Puget Sound officially a No Discharge Zone

Puget Sound is a special place that provides natural and cultural resources and a place many people call home. The Sound is also home to thousands of species of plants and animals. The waters and beaches of Puget Sound are used for recreation. The area is also a place of commerce, as vessels conduct business around the clock, and shellfish are grown and harvested.

A photo of a beach in puget sound, with green grass and a sandy shore, water and hills in background.
Because of it’s unique characteristics, the waters of Puget Sound don’t mix with the open ocean as much as other areas. When pollution enters the Sound, it often takes longer to move out or dilute. One burdensome source of pollution is sewage released from boats. Vessel sewage can contain bacteria and viruses that are harmful to people and the environment. These contaminants a harmful to water quality, beaches and shellfish beds. Eating shellfish that have been exposed to pollution can make people sick. The presence of one type of bacteria, fecal coliform, has closed shellfish beds throughout Puget Sound.

Creating a No Discharge Zone (NDZ) would protect shellfish beds, swimming beaches, and other areas that are especially vulnerable. Establishing an NDZ is a near term action on the Puget Sound Partnership's Action Agenda and is highlighted in the Washington Shellfish Initiative.  We researched and prepared the NDZ petition with a grant from the Washington Department of Health, funded by EPA’s National Estuary Program.

Protecting the Sound

A woman sitting at a table signing a document

Director Maia Bellon signing the No Discharge Zone rule April 9, 2018

We began steps to make Puget Sound a no discharge zone more than five years ago. To put the no discharge zone in place, we provided a draft proposal to the EPA and acepted public comment. The draft drew more than 26,000 comments, of which more than 25,000 were in support of the NDZ. As a result of the comments, we further evaluated the economic effects of an NDZ. We also conducted computer modeling to learn how pollution could affect the Sound’s health. The models simulated release of vessels discharging sewage in six locations in Puget Sound and Salish Sea. We learned that in all cases, results showed that esturaries and the tides connect sensitive areas including shellfish beds.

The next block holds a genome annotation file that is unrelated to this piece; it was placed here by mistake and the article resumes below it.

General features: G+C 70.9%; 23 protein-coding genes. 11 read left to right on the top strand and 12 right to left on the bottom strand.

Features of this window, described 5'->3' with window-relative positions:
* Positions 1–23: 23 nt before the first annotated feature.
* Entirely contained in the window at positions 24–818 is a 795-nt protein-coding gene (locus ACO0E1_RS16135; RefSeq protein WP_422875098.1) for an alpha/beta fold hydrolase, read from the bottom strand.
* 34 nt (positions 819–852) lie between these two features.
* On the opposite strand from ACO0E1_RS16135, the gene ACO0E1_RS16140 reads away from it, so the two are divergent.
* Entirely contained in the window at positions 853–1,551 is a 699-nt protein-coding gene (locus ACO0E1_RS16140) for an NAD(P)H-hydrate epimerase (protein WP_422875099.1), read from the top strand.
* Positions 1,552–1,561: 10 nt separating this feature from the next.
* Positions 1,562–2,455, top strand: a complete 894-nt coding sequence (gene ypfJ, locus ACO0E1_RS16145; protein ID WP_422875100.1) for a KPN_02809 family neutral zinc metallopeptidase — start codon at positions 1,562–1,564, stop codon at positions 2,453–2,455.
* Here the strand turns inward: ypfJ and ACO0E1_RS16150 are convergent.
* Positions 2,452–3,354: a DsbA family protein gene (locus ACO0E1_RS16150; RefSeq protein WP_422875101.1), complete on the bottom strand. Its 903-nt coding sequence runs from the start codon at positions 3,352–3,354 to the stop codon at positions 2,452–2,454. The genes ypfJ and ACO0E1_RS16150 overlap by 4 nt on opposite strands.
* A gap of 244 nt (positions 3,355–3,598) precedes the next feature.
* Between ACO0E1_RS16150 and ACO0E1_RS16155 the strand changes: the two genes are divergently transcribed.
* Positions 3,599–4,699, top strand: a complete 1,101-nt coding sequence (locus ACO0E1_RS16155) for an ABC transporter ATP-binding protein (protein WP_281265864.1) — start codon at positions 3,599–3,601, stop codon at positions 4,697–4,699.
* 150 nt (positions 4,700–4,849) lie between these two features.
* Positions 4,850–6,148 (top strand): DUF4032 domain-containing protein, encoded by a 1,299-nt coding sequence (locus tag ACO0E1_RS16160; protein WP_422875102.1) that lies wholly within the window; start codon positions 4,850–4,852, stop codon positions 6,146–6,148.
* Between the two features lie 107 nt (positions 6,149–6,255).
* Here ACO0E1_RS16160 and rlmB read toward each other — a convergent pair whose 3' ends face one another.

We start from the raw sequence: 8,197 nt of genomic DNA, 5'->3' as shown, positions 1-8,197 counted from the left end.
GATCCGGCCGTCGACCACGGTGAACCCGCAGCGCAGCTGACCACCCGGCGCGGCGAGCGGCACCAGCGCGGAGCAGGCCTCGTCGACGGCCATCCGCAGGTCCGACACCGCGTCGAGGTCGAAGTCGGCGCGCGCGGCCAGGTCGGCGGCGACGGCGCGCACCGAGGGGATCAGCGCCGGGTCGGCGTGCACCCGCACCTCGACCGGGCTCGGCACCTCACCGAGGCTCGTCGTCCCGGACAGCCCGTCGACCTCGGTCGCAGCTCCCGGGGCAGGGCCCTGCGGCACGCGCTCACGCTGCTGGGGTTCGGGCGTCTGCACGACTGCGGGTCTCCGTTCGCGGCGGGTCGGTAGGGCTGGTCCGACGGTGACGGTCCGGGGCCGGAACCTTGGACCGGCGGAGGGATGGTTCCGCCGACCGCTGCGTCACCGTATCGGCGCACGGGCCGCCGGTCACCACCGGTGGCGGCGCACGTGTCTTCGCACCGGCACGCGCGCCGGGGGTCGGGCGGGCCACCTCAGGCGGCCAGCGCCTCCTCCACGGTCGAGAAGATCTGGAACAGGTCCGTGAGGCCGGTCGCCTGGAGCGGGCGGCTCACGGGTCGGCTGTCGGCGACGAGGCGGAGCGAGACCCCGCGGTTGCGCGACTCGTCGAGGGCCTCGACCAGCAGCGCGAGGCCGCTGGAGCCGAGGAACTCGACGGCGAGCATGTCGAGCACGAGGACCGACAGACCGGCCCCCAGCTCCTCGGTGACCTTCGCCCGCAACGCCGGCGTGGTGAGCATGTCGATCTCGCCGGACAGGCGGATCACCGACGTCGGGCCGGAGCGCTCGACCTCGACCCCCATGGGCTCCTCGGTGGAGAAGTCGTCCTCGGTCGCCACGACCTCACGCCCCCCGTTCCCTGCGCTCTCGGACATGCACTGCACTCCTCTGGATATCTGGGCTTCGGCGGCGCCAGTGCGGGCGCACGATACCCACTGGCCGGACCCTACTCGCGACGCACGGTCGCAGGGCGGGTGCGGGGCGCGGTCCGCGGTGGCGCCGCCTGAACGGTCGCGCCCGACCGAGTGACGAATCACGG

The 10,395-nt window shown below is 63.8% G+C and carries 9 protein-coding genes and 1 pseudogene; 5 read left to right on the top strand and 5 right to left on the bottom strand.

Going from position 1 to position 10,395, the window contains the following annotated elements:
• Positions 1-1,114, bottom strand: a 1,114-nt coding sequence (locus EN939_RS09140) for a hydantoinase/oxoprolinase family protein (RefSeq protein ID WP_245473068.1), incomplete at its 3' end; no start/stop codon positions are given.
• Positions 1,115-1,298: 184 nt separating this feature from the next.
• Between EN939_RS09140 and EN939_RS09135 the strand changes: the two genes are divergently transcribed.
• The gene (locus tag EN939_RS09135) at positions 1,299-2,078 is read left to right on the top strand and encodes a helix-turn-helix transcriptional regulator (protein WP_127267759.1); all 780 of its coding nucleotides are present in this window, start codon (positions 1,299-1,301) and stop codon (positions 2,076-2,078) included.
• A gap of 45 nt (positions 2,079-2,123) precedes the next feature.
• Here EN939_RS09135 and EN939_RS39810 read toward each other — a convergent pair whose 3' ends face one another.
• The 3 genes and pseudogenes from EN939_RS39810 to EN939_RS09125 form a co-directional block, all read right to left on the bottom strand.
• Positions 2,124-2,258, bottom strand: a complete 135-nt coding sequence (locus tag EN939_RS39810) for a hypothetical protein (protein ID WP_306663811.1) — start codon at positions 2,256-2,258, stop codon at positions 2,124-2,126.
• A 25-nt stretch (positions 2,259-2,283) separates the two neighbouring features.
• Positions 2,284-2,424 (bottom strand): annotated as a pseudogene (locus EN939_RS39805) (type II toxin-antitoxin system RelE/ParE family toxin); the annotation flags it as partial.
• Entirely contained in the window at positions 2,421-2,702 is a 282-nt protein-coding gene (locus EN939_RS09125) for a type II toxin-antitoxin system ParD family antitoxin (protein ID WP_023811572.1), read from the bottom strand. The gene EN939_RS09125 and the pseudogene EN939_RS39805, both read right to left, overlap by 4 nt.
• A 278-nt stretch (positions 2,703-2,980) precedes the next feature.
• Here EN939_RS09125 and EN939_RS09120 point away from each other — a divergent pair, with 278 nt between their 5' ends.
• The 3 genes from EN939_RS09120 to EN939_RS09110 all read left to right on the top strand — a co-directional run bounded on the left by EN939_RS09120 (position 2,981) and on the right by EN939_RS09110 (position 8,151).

With Ecology’s final proposal in 2016, EPA received more than 40,000 comments on the proposed Puget Sound NDZ. EPA approved the proposal in February 2017. On April 9, 2018 Ecology Director Maia Bellon signed the Puget Sound No Discharge Zone rule. The rule becomes effective May 10, 2018. There are 90 no discharge zones across 26 states. This zone is the first in Washington.

Under the historic new rule, vessels are prohibited from releasing any sewage (blackwater), treated or untreated, within Puget Sound. In addition to the discharge ban, the rule also establishes the boundaries of the NDZ, how to close marine sanitation devices, and enforcement authority

“Making Puget Sound a no-discharge zone for vessel sewage connects a missing piece in our strategy to clean up and restore the Sound,” said Heather Bartlett, the water quality program manager at Ecology. “This will prevent pollution from impacting the Sound and will protect human health and overall water quality.”

The Washington Department of Health expects to upgrade or open approximately 1,000 acres of commercial shellfish beds for harvesting near marinas with the establishment of the NDZ.

What this means for vessels

Starting May 10, vessels looking to release their sewage loads will need to use a pump-out station or discharge outside the zone. One question vessel owners and operators may have is the availability of pump-out stations. In its review of our proposal, EPA verified that Puget Sound has adequate pumpout facilities to handle the needs of the area. Our website contains information on pumpout options, including locations. You can also find additional information at pumpoutwashington.org.

While in the NDZ, vessels must secure their marine sanitation device.

Some commercial vessels will have until 2023 to comply with the new rule. Those vessels include tug boats, commercial fishing vessels, small commercial passenger vessels, as well as NOAA research and survey vessels. More on these types of vessels can be found on our website.

Under the new No Discharge Zone rule, there is no change to graywater dumping requirements.

Ecology and other agencies are emphasizing education for vessel owners and operators. These outreach and education efforts would be supported by the development of enforcement mechanisms among agencies that patrol waterways in the zone. For additional information about the Puget Sound No Discharge Zone, visit our website.